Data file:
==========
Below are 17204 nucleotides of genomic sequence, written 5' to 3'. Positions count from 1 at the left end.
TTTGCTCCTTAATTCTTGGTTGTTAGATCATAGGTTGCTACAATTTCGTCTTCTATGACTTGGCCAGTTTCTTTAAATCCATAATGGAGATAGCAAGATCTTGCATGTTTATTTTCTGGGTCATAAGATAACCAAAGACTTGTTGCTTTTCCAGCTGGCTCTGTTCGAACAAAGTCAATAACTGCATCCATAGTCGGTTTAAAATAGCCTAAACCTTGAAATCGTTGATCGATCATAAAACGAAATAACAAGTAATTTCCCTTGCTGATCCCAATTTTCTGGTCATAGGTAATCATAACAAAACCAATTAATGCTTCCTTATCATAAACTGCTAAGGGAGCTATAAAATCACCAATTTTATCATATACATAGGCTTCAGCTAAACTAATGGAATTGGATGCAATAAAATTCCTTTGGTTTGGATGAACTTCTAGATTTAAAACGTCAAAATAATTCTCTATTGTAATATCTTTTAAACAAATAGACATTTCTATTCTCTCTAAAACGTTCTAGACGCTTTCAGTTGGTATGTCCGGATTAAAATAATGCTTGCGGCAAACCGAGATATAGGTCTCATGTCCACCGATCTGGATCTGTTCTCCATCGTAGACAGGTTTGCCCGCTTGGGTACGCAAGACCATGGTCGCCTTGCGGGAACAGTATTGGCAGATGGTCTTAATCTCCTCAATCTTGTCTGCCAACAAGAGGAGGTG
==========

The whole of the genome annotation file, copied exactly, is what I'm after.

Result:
Below are 17204 nucleotides of genomic sequence, written 5' to 3'. Positions count from 1 at the left end.
TTTGCTCCTTAATTCTTGGTTGTTAGATCATAGGTTGCTACAATTTCGTCTTCTATGACTTGGCCAGTTTCTTTAAATCCATAATGGAGATAGCAAGATCTTGCATGTTTATTTTCTGGGTCATAAGATAACCAAAGACTTGTTGCTTTTCCAGCTGGCTCTGTTCGAACAAAGTCAATAACTGCATCCATAGTCGGTTTAAAATAGCCTAAACCTTGAAATCGTTGATCGATCATAAAACGAAATAACAAGTAATTTCCCTTGCTGATCCCAATTTTCTGGTCATAGGTAATCATAACAAAACCAATTAATGCTTCCTTATCATAAACTGCTAAGGGAGCTATAAAATCACCAATTTTATCATATACATAGGCTTCAGCTAAACTAATGGAATTGGATGCAATAAAATTCCTTTGGTTTGGATGAACTTCTAGATTTAAAACGTCAAAATAATTCTCTATTGTAATATCTTTTAAACAAATAGACATTTCTATTCTCTCTAAAACGTTCTAGACGCTTTCAGTTGGTATGTCCGGATTAAAATAATGCTTGCGGCAAACCGAGATATAGGTCTCATGTCCACCGATCTGGATCTGTTCTCCATCGTAGACAGGTTTGCCCGCTTGGGTACGCAAGACCATGGTCGCCTTGCGGGAACAGTATTGGCAGATGGTCTTAATCTCCTCAATCTTGTCTGCCAACAAGAGGAGGTG